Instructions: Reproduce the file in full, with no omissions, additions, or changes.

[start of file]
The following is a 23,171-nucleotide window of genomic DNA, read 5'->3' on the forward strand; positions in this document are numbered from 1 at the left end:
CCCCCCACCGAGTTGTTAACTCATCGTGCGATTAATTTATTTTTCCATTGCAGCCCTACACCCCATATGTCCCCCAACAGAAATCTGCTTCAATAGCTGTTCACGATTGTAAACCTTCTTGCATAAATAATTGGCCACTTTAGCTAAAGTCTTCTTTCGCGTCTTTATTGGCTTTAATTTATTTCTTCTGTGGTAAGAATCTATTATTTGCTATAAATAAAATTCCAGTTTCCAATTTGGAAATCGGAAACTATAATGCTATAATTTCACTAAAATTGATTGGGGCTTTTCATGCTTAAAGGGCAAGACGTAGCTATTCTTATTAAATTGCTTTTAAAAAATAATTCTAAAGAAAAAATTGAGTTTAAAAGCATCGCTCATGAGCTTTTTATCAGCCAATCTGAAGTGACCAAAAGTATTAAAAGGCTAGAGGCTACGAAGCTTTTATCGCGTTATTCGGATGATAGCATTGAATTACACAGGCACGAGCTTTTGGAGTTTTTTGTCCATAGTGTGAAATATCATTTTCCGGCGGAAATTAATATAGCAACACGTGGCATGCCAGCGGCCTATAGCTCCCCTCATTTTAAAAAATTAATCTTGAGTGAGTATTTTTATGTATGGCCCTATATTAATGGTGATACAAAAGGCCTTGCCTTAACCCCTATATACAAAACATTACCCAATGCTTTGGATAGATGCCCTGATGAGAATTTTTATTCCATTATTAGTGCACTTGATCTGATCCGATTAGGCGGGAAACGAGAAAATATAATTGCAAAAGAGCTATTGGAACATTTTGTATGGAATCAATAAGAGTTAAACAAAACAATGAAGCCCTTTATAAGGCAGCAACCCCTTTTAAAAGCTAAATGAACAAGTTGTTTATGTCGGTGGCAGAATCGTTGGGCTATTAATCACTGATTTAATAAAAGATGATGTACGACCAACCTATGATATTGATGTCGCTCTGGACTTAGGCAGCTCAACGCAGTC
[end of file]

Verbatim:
The following is a 23,171-nucleotide window of genomic DNA, read 5'->3' on the forward strand; positions in this document are numbered from 1 at the left end:
CCCCCCACCGAGTTGTTAACTCATCGTGCGATTAATTTATTTTTCCATTGCAGCCCTACACCCCATATGTCCCCCAACAGAAATCTGCTTCAATAGCTGTTCACGATTGTAAACCTTCTTGCATAAATAATTGGCCACTTTAGCTAAAGTCTTCTTTCGCGTCTTTATTGGCTTTAATTTATTTCTTCTGTGGTAAGAATCTATTATTTGCTATAAATAAAATTCCAGTTTCCAATTTGGAAATCGGAAACTATAATGCTATAATTTCACTAAAATTGATTGGGGCTTTTCATGCTTAAAGGGCAAGACGTAGCTATTCTTATTAAATTGCTTTTAAAAAATAATTCTAAAGAAAAAATTGAGTTTAAAAGCATCGCTCATGAGCTTTTTATCAGCCAATCTGAAGTGACCAAAAGTATTAAAAGGCTAGAGGCTACGAAGCTTTTATCGCGTTATTCGGATGATAGCATTGAATTACACAGGCACGAGCTTTTGGAGTTTTTTGTCCATAGTGTGAAATATCATTTTCCGGCGGAAATTAATATAGCAACACGTGGCATGCCAGCGGCCTATAGCTCCCCTCATTTTAAAAAATTAATCTTGAGTGAGTATTTTTATGTATGGCCCTATATTAATGGTGATACAAAAGGCCTTGCCTTAACCCCTATATACAAAACATTACCCAATGCTTTGGATAGATGCCCTGATGAGAATTTTTATTCCATTATTAGTGCACTTGATCTGATCCGATTAGGCGGGAAACGAGAAAATATAATTGCAAAAGAGCTATTGGAACATTTTGTATGGAATCAATAAGAGTTAAACAAAACAATGAAGCCCTTTATAAGGCAGCAACCCCTTTTAAAAGCTAAATGAACAAGTTGTTTATGTCGGTGGCAGAATCGTTGGGCTATTAATCACTGATTTAATAAAAGATGATGTACGACCAACCTATGATATTGATGTCGCTCTGGACTTAGGCAGCTCAACGCAGTC